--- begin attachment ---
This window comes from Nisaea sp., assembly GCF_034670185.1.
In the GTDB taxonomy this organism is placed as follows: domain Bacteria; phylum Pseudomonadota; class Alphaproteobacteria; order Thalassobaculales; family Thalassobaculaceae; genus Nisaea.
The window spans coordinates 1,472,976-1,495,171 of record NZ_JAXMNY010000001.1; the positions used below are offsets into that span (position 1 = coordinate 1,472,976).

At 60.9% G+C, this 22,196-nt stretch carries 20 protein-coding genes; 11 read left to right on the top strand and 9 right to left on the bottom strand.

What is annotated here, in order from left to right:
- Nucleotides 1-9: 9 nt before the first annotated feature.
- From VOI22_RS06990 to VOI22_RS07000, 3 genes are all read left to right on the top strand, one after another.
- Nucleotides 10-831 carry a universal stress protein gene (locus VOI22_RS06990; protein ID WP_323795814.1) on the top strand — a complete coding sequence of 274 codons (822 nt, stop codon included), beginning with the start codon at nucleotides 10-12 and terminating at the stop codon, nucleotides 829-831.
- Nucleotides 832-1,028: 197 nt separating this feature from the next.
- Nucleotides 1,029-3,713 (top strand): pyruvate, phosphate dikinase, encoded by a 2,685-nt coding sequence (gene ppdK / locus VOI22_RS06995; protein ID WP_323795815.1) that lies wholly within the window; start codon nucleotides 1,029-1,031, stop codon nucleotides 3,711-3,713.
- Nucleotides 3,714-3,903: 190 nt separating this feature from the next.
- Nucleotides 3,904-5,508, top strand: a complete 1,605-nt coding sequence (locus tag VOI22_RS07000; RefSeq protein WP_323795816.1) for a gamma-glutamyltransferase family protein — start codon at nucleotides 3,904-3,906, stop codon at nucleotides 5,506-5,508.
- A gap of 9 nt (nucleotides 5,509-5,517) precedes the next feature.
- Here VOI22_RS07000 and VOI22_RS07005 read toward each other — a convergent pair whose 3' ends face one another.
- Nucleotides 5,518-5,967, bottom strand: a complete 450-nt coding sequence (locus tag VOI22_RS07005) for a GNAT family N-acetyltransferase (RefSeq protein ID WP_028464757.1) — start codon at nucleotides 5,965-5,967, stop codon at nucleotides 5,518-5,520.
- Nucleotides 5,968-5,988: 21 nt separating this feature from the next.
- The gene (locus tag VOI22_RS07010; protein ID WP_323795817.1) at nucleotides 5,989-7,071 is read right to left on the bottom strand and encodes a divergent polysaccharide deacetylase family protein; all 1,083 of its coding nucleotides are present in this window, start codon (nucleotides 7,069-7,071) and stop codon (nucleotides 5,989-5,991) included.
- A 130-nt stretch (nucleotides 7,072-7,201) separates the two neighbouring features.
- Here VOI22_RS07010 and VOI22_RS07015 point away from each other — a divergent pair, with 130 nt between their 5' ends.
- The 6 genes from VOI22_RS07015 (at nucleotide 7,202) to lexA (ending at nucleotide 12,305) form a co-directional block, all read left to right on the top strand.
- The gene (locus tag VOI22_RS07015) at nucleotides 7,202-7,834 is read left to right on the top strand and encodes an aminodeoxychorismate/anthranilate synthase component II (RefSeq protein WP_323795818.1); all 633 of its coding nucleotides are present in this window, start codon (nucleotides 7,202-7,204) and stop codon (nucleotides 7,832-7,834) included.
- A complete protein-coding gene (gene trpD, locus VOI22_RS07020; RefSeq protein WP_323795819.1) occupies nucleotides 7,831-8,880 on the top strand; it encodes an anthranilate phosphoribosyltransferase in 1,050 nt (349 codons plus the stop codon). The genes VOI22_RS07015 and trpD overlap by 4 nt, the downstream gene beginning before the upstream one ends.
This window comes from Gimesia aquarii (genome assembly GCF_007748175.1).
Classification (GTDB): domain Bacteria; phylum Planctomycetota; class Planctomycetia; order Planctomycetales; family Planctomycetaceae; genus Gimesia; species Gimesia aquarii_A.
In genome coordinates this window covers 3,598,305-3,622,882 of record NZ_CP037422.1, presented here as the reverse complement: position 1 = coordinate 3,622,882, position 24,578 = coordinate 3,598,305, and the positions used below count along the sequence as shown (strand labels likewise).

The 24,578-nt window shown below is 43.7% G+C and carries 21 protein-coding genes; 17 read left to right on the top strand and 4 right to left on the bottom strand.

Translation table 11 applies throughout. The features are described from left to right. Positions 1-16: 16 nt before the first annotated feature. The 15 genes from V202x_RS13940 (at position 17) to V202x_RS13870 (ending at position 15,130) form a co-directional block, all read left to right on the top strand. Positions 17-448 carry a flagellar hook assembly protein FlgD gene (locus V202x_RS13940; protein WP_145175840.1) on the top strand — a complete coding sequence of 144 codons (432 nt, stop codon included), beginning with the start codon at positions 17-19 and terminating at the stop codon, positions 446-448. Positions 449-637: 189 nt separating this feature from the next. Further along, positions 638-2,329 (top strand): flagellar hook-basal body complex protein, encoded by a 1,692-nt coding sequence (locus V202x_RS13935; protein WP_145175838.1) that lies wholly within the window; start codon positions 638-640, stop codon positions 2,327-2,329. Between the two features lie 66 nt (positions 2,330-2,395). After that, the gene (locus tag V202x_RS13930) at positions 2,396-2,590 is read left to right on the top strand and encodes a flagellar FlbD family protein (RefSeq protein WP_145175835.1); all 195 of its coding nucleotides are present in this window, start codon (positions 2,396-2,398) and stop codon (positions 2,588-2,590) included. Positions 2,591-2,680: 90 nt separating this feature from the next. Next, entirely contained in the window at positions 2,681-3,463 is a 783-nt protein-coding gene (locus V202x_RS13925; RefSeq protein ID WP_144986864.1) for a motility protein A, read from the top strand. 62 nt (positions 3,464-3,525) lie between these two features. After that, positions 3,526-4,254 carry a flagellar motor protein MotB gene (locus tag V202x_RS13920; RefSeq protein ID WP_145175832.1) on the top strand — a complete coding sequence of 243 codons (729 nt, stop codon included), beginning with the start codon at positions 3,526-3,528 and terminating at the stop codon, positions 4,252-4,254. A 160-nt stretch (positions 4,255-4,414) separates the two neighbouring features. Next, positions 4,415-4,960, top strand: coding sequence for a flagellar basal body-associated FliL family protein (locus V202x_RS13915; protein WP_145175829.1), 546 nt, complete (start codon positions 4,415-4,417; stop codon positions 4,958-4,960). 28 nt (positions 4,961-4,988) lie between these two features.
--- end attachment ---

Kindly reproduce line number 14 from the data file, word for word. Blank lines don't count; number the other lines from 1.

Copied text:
- Here VOI22_RS07000 and VOI22_RS07005 read toward each other — a convergent pair whose 3' ends face one another.